TIFF 2016: Five Questions for ARQ Writer/Director Tony Elliott
Orphan Black screenwriter Tony Elliott makes his feature debut with the time-twisting dystopian thriller ARQ, premiering today at the Toronto International Film Festival. Employing the now venerable time-loop trope, ARQ features a couple trying to figure out why their world is repeating, and what that has to do with the giant multi-national they were both involved with. Below, Elliott talks about his various cinematic inspirations, what he learned from writing Orphan Black, and how he made a futuristic science fiction film on a very low budget.
Filmmaker: Your short film, Entangled, dealt, in part, with quantum physics. Tell me about the scientific or perhaps political or philosophical ideas underlying ARQ, your first feature.
Elliott: In my writing I’ve always leaned toward the scientific and rational rather than magical or supernatural. Back in 2008, when I first came up with the initial premise of someone caught in a time loop, I wondered how there might be technical and thematic motivations, and if there was a way to unite them in narrative purpose.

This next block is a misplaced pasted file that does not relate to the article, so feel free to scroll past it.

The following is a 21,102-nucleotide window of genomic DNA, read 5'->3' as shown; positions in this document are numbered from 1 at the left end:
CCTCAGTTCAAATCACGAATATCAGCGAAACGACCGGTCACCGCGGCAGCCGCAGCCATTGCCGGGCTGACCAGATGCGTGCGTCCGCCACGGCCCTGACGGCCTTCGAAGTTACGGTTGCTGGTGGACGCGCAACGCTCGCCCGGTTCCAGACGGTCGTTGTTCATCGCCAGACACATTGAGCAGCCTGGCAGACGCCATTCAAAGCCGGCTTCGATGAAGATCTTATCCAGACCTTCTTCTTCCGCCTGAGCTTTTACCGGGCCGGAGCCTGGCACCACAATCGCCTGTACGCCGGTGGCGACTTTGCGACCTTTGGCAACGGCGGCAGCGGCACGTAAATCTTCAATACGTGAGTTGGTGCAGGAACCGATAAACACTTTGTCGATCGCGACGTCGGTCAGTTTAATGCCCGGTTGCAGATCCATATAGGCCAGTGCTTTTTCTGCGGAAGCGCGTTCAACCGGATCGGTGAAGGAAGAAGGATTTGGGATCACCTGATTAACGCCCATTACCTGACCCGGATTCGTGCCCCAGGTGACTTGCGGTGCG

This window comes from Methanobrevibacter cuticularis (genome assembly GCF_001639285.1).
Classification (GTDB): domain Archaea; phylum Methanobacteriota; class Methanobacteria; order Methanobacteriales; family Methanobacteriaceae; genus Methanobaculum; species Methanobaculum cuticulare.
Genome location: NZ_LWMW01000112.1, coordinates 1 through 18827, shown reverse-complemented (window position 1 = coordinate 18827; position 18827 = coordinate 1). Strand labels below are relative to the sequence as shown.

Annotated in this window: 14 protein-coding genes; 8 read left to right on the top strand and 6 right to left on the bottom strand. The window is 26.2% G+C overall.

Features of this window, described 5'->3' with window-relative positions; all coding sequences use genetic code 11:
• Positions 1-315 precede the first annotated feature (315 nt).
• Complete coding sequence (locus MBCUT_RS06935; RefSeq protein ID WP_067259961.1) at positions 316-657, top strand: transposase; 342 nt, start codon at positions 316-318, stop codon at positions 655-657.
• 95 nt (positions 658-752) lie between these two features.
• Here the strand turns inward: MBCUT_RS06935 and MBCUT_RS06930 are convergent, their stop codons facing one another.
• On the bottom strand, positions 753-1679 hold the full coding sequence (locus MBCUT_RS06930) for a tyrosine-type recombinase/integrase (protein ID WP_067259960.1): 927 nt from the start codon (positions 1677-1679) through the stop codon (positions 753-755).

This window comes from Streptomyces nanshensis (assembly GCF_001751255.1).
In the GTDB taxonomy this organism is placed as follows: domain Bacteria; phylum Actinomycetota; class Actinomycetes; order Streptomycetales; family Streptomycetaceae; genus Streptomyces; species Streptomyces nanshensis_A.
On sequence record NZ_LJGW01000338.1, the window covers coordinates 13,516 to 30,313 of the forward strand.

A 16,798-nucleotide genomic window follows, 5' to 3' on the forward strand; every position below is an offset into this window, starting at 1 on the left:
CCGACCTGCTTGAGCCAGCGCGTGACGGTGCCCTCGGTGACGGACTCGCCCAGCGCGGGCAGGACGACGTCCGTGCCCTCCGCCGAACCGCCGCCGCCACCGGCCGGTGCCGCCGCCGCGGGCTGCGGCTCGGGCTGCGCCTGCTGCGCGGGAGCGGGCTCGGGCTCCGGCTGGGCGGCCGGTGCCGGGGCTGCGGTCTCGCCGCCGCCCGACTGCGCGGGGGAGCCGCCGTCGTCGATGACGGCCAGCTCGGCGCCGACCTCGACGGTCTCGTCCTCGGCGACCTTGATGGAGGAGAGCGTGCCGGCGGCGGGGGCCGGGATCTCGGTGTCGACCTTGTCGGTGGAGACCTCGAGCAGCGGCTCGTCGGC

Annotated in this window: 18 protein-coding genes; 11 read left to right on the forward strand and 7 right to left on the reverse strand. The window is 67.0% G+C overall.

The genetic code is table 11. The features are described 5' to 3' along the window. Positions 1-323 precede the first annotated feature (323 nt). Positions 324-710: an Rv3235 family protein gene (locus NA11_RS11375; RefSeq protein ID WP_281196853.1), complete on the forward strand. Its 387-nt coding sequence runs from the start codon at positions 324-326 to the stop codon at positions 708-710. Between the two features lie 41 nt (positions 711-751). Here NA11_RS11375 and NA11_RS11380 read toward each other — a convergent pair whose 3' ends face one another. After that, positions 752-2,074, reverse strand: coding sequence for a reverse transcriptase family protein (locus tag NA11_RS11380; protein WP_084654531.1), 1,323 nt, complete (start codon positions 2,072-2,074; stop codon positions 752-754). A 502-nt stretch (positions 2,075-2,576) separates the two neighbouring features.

Obviously there’s a degree of liberty whenever you explore time manipulation, but I wanted the story to feel as grounded and plausible as possible. So after establishing the temporal angle, I started world-building — extrapolating the world’s current conflicts, issues, and potential outcomes — and saw thematic parallels. So while that’s all cool stuff with great texture, what ultimately matters are the characters and their journeys.
ARQ is a personal story about hope. The times we’re in now seem particularly precarious politically, environmentally and socially. Some days the world feels frenetic and spiralling out of control. And while we’re in unprecedented territory, history repeats. From the political to the personal we keep making the same choices — and the same mistakes — over and over again. We’re only human. Like the lead character Renton, I know what it’s like to be trapped in a cycle of self-destructive behavior. And like the co-lead, Hannah, I know what it’s like to strive to be better. And like them both I know what it’s like to keep trying — yet keep failing. I’m only human. ARQ is a story about fighting for what matters, no matter the odds or the obstacles. It’s about believing that we can change, if we keep trying. That we will change for the better, as long as we never give up. I believe that for myself as I do for humanity. ARQ is hopeful.